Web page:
What to Expect if You're Looking to Jump
Updated: Jun 24, 2020
For most of us, it doesn't seem like the right time to be thinking about real estate. We're in the middle of a pandemic. There is a revolution happening. And the guy in the White House has decided he's a dictator. The call for change has never been louder. It is also the time for reassessing your life: cutting out the excess and focusing on what is most important. Change might start at home, with your home. Being savvy at life is at the very core of being a New Yorker. Interest rates are at an all time low AND sale prices can be expected to be 5-10% lower than pre-pandemic sales. There are many who want to leave urban areas because their new mostly-virtual lifestyles permit it. So inventory should remain high. This means one thing: opportunity. I'm not sure you can call yourself a New Yorker if you don't jump on it.
Real Estate falls under phase two of the NYC reopening plan. With the phase two start date looming, I thought it would be a good time to prep you on what to expect in the time of Covid. Here are four changes to the NYC apartment search process, all being put into place to keep everyone as safe as possible.
When requesting an in-person showing, you can expect three new forms to fill out before being granted access. The first is a "Limitation of Liability" form, that explains we as an industry are doing all we can to protect you, but you do increase your risk of exposure to Covid-19 by entering someone else's apartment, and you agree to assume this risk. The second form is a "Health Screening Questionnaire" which determines if a person has tested positive for Covid-19 in the last 14 days, has had any symptoms in the last 14 days, or knowingly been in contact with anyone Covid-19 positive in the last 14 days. If you answer yes to any of these, you may not be permitted to view the apartment. This form is optional but you can definitely expect to see this when trying to view an occupied home. And the third form is a "Fair Housing Disclosure". It is intended to advise consumers about the fair housing laws that real estate licensees and professionals are required to follow as well as how consumers can file a complaint if they believe they have been a victim of housing discrimination.
Virtual Showings as a first step
To hopefully lessen the amount of people in and out of listings, agents are going to require buyers to view virtual tours before scheduling an in-person showing. Now, virtual showings vary wildly. It can be as simple as watching a pre-recorded video of someone walking around the apartment with their iPhone, or it might be a 360 degree tour where you can actually walk around the space online, or the listing agent might FaceTime with buyers from the actual apartment. Each listing agent will guide you through their version of a virtual showing. This added step should really help buyers weed out properties that don't make the cut, saving time and minimizing exposure.
Strict showing protocols
To keep everyone as safe as possible, agents will be asking everyone involved to follow certain precautions. They should be emailed to you before your showing. Most are logical and will be consistent at every listing. They are ass follows:
One party will be allowed per showing (no more open houses).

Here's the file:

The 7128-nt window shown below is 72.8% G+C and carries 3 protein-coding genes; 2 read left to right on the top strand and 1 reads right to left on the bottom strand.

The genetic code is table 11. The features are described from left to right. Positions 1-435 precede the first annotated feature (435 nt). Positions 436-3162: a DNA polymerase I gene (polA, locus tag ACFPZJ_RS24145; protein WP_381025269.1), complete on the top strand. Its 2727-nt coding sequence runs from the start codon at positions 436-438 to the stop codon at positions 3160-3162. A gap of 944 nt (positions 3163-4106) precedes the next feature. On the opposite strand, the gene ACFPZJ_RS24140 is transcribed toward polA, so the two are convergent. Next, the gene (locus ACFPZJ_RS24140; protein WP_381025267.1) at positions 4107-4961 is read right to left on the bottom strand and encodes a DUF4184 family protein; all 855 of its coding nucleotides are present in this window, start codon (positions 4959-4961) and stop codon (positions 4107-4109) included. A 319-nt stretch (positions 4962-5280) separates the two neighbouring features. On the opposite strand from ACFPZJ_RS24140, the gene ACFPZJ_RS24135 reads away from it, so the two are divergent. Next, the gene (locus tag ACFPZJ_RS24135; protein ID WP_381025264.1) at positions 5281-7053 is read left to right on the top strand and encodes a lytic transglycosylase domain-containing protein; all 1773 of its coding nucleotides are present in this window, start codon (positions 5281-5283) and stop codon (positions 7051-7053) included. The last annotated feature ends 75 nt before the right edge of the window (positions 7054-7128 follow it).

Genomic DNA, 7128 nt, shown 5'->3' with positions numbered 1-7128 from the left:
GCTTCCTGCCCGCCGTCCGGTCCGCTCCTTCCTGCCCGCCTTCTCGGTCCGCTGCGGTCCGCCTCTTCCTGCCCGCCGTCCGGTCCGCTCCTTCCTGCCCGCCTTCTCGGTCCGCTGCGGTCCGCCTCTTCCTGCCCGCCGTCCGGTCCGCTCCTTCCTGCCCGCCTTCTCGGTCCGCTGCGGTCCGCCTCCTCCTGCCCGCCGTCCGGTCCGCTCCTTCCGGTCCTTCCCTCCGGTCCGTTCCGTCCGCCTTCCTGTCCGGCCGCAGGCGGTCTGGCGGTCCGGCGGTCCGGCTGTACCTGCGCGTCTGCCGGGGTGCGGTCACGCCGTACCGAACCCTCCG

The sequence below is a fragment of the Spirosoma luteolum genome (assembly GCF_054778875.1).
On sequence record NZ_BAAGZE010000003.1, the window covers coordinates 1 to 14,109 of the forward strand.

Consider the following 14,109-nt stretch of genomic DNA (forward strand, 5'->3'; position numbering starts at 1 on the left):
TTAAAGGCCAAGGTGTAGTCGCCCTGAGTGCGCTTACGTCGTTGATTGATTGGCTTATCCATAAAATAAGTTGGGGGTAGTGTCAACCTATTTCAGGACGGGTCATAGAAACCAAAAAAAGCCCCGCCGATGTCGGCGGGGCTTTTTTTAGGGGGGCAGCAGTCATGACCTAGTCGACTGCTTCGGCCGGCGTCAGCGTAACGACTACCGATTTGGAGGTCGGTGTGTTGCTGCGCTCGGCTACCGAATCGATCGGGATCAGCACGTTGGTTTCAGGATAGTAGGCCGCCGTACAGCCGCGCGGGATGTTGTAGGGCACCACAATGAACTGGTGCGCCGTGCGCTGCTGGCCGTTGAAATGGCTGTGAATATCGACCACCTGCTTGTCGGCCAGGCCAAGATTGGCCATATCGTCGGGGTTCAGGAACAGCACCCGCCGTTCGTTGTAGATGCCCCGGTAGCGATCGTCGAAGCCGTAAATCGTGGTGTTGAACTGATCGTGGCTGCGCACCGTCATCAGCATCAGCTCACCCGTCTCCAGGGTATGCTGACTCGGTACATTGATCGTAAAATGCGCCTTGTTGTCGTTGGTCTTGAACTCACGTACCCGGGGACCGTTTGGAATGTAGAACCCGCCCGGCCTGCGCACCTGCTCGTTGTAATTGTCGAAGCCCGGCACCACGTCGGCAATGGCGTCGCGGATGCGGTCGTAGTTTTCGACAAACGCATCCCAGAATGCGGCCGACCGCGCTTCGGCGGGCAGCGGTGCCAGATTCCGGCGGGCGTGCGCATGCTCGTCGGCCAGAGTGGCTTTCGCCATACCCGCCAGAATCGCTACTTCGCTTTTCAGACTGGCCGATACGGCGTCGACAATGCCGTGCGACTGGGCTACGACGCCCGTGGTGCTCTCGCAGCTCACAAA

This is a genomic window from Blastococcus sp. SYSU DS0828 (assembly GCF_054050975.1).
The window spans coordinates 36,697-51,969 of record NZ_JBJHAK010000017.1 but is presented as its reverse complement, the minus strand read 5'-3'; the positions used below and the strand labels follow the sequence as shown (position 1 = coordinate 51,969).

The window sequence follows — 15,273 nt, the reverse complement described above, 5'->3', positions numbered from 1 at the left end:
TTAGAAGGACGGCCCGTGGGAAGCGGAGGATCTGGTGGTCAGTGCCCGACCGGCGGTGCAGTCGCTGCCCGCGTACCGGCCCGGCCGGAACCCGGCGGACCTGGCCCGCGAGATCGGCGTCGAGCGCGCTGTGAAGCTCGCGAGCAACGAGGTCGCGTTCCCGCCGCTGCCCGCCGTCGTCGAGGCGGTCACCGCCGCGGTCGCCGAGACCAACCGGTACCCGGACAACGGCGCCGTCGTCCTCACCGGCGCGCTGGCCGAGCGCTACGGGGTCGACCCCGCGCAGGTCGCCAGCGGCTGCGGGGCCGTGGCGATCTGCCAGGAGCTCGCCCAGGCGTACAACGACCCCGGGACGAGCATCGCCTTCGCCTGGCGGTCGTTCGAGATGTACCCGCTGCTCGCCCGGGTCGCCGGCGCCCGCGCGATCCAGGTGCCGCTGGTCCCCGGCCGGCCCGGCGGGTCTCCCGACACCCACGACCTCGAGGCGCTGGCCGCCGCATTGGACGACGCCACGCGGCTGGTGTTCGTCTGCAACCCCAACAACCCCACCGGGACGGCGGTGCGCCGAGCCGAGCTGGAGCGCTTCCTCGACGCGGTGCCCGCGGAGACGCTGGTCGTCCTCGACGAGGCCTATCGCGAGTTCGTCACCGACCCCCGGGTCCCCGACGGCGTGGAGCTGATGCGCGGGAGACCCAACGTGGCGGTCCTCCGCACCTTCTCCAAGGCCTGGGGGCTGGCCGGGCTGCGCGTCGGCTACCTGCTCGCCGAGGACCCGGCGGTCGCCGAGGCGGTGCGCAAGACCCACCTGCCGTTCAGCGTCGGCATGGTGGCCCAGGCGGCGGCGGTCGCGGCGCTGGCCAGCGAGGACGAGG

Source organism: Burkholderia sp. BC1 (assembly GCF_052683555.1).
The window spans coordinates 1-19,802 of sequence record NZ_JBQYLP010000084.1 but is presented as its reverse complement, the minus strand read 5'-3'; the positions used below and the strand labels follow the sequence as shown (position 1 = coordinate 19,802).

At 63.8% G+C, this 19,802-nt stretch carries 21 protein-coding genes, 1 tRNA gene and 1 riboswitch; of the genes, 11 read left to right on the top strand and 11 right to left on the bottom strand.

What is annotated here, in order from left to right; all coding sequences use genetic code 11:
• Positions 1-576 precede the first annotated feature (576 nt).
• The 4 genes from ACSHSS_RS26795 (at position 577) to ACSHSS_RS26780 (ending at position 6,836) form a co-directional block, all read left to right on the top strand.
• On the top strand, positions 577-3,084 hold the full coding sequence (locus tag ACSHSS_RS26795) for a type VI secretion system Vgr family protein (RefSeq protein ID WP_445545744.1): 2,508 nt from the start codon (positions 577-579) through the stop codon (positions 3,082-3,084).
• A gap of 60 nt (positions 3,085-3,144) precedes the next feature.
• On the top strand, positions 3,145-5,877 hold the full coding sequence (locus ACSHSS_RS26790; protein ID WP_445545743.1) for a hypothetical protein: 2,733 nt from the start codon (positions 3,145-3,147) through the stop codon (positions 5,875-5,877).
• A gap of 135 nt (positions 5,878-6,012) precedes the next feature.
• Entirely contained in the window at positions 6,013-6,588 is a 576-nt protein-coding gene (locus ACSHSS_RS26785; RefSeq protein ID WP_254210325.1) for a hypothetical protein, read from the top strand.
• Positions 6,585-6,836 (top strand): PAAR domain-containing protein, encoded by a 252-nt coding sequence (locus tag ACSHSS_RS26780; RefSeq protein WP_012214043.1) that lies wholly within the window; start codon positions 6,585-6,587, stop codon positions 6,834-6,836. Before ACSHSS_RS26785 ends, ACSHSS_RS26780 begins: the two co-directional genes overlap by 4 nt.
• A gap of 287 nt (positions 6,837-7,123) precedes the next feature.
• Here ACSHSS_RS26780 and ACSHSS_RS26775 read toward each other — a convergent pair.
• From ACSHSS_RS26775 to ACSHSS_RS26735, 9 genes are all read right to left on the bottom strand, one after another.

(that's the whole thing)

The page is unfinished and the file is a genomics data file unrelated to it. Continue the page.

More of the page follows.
All parties must wear a facemask.
Seller's agents will supply hand sanitizer and buyers should use it upon entering.
Social distancing should be maintained.
Buyer's agents are strongly recommended to attend by phone and not in-person.
Only the seller's agent should touch anything inside the apartment.
The seller's agent will disinfect all frequently touched surfaces after each showing.
Things will be added to this list to accommodate the specific needs of the seller or building. Beginning and end times for appointments should be respected as buildings will not want people waiting in the lobby or congregating in the halls. All protocols will be spelled out beforehand, and if there are any issues, they can be discussed. Keep in mind it is all for safety, so of course adjustments can be made if appropriate.
Offer to Closing, done virtually
This is the exciting part for your real estate agent. After your offer is accepted, everything else should be done virtually! Except possibly your walk-through. New York has clung to requiring as many as ten copies of board packages, "original signatures", and in-person interviews that could take over a month to schedule because everyone on the board is in the Hamptons. Well no more. You can e-sign all documents needed, for your attorney, your lender, and the board package. They can all be uploaded and emailed to the parties that be, the interview can be a zoom call, and closings are all virtual. The industry scrambled to make this all work and I am so impressed at my colleagues who have made it happen. This radical change in the process alone should be reason enough to buy.
The soonest phase two can begin is Monday. De Blasio has gone on record saying he's thinking July. We don't know when it will be yet, but you can feel it coming. New listings are coming out. Requests about old listings are picking up. Online clicks are increasing enormously. New Yorkers are sensing the opportunity. We had a buyer sign contracts today on an apartment he's never set foot in. Crazy? No. he knew the building and toured the property virtually. We asked extensive questions and the price was right. He jumped on the opportunity.
Let's go, New York. Excited to see you jump and ready to help you do it.